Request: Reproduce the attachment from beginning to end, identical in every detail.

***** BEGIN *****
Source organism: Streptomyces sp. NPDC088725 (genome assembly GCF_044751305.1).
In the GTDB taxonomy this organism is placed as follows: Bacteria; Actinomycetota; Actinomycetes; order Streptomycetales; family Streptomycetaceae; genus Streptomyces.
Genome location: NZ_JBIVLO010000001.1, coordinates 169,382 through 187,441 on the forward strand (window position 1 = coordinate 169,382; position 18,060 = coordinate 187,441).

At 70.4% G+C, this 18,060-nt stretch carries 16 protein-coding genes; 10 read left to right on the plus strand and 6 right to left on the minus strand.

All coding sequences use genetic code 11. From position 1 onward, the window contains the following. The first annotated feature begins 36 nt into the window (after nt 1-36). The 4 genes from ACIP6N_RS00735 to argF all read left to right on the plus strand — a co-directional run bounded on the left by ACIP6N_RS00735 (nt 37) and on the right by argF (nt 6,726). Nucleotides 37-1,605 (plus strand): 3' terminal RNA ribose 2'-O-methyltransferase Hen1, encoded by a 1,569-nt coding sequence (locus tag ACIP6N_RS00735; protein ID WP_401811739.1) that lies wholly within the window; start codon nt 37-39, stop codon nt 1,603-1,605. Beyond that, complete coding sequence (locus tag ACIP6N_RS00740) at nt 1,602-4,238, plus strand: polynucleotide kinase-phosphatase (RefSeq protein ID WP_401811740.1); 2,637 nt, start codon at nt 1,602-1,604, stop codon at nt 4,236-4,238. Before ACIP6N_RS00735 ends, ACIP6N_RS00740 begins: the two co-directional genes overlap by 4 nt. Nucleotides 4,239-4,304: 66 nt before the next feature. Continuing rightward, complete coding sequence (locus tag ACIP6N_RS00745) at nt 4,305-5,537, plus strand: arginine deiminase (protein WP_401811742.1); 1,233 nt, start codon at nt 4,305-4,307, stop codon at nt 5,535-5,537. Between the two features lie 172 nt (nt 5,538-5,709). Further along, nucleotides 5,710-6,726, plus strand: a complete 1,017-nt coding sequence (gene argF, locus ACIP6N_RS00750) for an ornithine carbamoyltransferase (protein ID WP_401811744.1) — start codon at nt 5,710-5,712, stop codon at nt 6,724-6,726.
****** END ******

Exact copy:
Source organism: Streptomyces sp. NPDC088725 (genome assembly GCF_044751305.1).
In the GTDB taxonomy this organism is placed as follows: Bacteria; Actinomycetota; Actinomycetes; order Streptomycetales; family Streptomycetaceae; genus Streptomyces.
Genome location: NZ_JBIVLO010000001.1, coordinates 169,382 through 187,441 on the forward strand (window position 1 = coordinate 169,382; position 18,060 = coordinate 187,441).

At 70.4% G+C, this 18,060-nt stretch carries 16 protein-coding genes; 10 read left to right on the plus strand and 6 right to left on the minus strand.

All coding sequences use genetic code 11. From position 1 onward, the window contains the following. The first annotated feature begins 36 nt into the window (after nt 1-36). The 4 genes from ACIP6N_RS00735 to argF all read left to right on the plus strand — a co-directional run bounded on the left by ACIP6N_RS00735 (nt 37) and on the right by argF (nt 6,726). Nucleotides 37-1,605 (plus strand): 3' terminal RNA ribose 2'-O-methyltransferase Hen1, encoded by a 1,569-nt coding sequence (locus tag ACIP6N_RS00735; protein ID WP_401811739.1) that lies wholly within the window; start codon nt 37-39, stop codon nt 1,603-1,605. Beyond that, complete coding sequence (locus tag ACIP6N_RS00740) at nt 1,602-4,238, plus strand: polynucleotide kinase-phosphatase (RefSeq protein ID WP_401811740.1); 2,637 nt, start codon at nt 1,602-1,604, stop codon at nt 4,236-4,238. Before ACIP6N_RS00735 ends, ACIP6N_RS00740 begins: the two co-directional genes overlap by 4 nt. Nucleotides 4,239-4,304: 66 nt before the next feature. Continuing rightward, complete coding sequence (locus tag ACIP6N_RS00745) at nt 4,305-5,537, plus strand: arginine deiminase (protein WP_401811742.1); 1,233 nt, start codon at nt 4,305-4,307, stop codon at nt 5,535-5,537. Between the two features lie 172 nt (nt 5,538-5,709). Further along, nucleotides 5,710-6,726, plus strand: a complete 1,017-nt coding sequence (gene argF, locus ACIP6N_RS00750) for an ornithine carbamoyltransferase (protein ID WP_401811744.1) — start codon at nt 5,710-5,712, stop codon at nt 6,724-6,726.